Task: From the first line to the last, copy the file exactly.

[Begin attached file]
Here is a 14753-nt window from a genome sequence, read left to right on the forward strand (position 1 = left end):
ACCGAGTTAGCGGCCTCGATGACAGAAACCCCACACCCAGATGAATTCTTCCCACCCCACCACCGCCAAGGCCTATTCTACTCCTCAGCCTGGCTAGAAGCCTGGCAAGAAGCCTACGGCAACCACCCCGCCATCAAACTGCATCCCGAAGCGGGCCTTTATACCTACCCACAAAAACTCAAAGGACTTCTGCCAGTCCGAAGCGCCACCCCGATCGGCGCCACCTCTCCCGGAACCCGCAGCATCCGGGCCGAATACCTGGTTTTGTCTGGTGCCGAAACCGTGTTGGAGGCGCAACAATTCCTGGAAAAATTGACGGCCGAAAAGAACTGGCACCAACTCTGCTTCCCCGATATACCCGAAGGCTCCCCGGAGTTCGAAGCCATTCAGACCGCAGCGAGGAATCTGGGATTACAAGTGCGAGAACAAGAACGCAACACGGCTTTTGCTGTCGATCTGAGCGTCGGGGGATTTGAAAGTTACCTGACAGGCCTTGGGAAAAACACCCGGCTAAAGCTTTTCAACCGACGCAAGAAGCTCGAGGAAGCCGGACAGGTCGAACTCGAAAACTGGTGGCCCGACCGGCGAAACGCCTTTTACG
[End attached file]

Here is a 14753-nt window from a genome sequence, read left to right on the forward strand (position 1 = left end):
ACCGAGTTAGCGGCCTCGATGACAGAAACCCCACACCCAGATGAATTCTTCCCACCCCACCACCGCCAAGGCCTATTCTACTCCTCAGCCTGGCTAGAAGCCTGGCAAGAAGCCTACGGCAACCACCCCGCCATCAAACTGCATCCCGAAGCGGGCCTTTATACCTACCCACAAAAACTCAAAGGACTTCTGCCAGTCCGAAGCGCCACCCCGATCGGCGCCACCTCTCCCGGAACCCGCAGCATCCGGGCCGAATACCTGGTTTTGTCTGGTGCCGAAACCGTGTTGGAGGCGCAACAATTCCTGGAAAAATTGACGGCCGAAAAGAACTGGCACCAACTCTGCTTCCCCGATATACCCGAAGGCTCCCCGGAGTTCGAAGCCATTCAGACCGCAGCGAGGAATCTGGGATTACAAGTGCGAGAACAAGAACGCAACACGGCTTTTGCTGTCGATCTGAGCGTCGGGGGATTTGAAAGTTACCTGACAGGCCTTGGGAAAAACACCCGGCTAAAGCTTTTCAACCGACGCAAGAAGCTCGAGGAAGCCGGACAGGTCGAACTCGAAAACTGGTGGCCCGACCGGCGAAACGCCTTTTACG